Political uncertainties, weather likely culprits in 2016 commodity pricing moves
Bearish. Slow growth. Subdued demand. Political uncertainties. Security threats. All descriptors commonly used in anyone’s outlook of the 2016 global economy. With significant weather patterns (El Niño) added in the mix, it will be an interesting year for our feedstock commodities. With volatility in oil prices, very little can be taken for granted in today’s markets and nothing is out of the line of sight. Keep in mind, from a relevance standpoint, many of these fats and oils are trending near their six-year lows, so theoretically, no additional significant downslides are expected.
Tallow – BFT (Renderer) moved upward in the early days of February and should remain relatively stable over the next few weeks assuming no major outside influences come to play as it is now in line with historical corn and soya price models. While there is some talk of snugness in the marketplace, slaughter rates have resumed somewhat normal rates (albeit still down from historical rates) and stockyards are beginning to build inventories. Assuming nothing unexpected, the high 20s/low 30s will be the new region of stability for tallow until any of the four various demand sectors witness any substantial growth.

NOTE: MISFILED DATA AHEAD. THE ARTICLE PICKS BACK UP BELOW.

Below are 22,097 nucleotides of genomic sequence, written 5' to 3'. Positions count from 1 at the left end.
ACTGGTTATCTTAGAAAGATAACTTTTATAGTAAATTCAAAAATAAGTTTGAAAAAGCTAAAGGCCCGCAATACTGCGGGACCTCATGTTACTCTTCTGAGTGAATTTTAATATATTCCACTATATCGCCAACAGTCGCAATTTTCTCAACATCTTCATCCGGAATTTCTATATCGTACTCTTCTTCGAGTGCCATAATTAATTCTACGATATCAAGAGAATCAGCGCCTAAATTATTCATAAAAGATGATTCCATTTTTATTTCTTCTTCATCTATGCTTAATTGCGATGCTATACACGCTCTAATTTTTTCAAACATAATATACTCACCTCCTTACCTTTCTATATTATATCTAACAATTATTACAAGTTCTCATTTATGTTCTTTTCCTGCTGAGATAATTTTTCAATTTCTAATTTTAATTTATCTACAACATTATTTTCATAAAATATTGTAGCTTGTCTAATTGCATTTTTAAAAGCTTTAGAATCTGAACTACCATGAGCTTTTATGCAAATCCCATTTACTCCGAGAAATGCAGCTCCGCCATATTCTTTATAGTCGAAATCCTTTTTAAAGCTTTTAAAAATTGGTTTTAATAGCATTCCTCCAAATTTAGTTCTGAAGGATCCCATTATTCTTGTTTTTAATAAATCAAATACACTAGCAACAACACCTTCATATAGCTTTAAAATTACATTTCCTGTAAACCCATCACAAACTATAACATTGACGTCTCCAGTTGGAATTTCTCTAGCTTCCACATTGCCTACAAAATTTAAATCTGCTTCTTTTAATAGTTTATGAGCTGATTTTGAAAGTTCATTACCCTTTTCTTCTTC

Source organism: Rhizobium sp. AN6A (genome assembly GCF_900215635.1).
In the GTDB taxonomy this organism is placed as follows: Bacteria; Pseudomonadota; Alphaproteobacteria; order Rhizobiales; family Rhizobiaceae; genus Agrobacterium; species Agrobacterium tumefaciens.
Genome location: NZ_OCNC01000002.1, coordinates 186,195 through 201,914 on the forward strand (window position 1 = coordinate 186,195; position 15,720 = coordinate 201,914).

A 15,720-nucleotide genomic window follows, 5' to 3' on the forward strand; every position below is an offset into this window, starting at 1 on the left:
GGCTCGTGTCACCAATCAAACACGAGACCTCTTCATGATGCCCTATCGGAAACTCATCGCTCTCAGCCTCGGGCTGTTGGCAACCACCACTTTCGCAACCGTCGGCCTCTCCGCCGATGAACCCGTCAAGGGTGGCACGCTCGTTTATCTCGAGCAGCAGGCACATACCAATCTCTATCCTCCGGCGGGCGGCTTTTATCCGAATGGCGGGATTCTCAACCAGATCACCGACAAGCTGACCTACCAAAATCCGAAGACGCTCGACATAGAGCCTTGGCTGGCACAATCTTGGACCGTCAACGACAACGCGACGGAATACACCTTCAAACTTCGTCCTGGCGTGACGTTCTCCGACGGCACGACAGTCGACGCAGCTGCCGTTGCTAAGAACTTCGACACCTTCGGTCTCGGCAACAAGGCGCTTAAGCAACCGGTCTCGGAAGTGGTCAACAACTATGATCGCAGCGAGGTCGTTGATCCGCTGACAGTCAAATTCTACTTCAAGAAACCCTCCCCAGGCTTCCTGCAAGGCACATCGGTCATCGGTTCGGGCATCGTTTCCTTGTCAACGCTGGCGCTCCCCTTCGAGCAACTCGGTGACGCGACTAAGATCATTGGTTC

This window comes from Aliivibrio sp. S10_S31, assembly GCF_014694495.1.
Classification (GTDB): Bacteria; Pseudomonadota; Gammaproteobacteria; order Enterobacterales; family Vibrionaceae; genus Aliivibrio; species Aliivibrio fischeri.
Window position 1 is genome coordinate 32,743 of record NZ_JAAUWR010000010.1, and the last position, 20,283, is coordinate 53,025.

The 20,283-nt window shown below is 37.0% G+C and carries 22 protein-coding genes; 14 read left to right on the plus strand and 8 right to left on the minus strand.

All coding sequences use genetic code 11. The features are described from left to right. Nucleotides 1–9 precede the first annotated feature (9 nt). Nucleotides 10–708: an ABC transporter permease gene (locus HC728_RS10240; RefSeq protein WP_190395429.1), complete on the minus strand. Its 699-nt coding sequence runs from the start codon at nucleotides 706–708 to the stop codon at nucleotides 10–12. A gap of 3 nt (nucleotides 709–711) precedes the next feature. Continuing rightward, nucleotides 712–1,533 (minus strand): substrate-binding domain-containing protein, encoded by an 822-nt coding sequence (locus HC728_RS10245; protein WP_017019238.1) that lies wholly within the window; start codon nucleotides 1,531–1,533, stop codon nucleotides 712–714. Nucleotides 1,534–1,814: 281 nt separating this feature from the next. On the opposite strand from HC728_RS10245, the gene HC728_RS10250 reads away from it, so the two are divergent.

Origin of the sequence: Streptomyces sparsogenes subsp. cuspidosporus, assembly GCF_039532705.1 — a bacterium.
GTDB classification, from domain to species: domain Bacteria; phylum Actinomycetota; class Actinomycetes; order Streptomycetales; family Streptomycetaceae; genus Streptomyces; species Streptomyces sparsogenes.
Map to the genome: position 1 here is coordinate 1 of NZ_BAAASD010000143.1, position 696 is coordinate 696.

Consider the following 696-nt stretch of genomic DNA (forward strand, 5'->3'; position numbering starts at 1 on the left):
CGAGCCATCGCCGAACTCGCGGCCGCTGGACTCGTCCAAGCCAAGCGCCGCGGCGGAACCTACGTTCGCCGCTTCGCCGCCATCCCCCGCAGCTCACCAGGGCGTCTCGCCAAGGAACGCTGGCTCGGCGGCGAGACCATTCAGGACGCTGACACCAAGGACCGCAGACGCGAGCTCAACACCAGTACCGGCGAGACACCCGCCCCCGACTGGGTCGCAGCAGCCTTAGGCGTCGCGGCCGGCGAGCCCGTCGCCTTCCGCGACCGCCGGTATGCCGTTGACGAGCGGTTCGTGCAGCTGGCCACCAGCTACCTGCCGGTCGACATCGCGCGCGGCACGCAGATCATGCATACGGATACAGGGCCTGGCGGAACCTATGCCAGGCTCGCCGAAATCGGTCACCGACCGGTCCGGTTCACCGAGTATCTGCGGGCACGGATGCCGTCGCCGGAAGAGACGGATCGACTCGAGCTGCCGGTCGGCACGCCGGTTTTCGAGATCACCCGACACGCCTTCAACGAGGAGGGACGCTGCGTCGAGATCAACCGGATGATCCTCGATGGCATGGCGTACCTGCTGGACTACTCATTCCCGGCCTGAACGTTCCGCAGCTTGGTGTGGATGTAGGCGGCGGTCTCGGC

Soya – Globally, stocks are still at or near historical highs but the recent weeks in the market have shown a little perkiness based on the biodiesel mandates and some talk of El Niño in South America. The upcoming South American harvest data will be our next big opportunity to gain insight into the Q3 and Q4 price outlooks. In addition, the new political leadership in Argentina as well as the soybean meal/oil balance issues will play roles as well in this outlook.
Soya is used in Univar’s polyunsaturated fatty acid products.
Palm – The new year has brought a steady increase to this market – plenty of reasons and support – but mostly built around El Niño and the decreased oil palm output. This weather system causes dryness in the region and thus lower fruit production. The result is lower stock levels and the market runs upward. Certainly, the Chinese New Year always affects the demand equation in January as well. Now with the Malaysian Palm Oil Conference looming in early March there is plenty of support to keep prices on the high end until the technical side can weigh in more heavily. But unless this El Niño pattern is a lot worse than expected, and given the present positioning of soybean, CPO isn’t likely to remain at its current price level of 2,400 + RM very long. With the overall global economic situation remaining bearish, this is a simple supply/demand equation longer term and we’re clearly in an over-supply situation. On the demand side, the ability of the Indonesian government to effectively increase its internal consumption through higher biodiesel percentages (B10/B20) will be closely monitored.
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Palm Kernel/Coconut – PKO is up almost 12 percent in recent weeks and CNO has had no problem following it upward. Most industry experts would argue there is not a true identifiable reason behind these moves so it will be quite interesting to see if they can hold steady beyond the aforementioned POC. Certainly the gap in PKO and CPO isn’t likely to remain long term at current levels.
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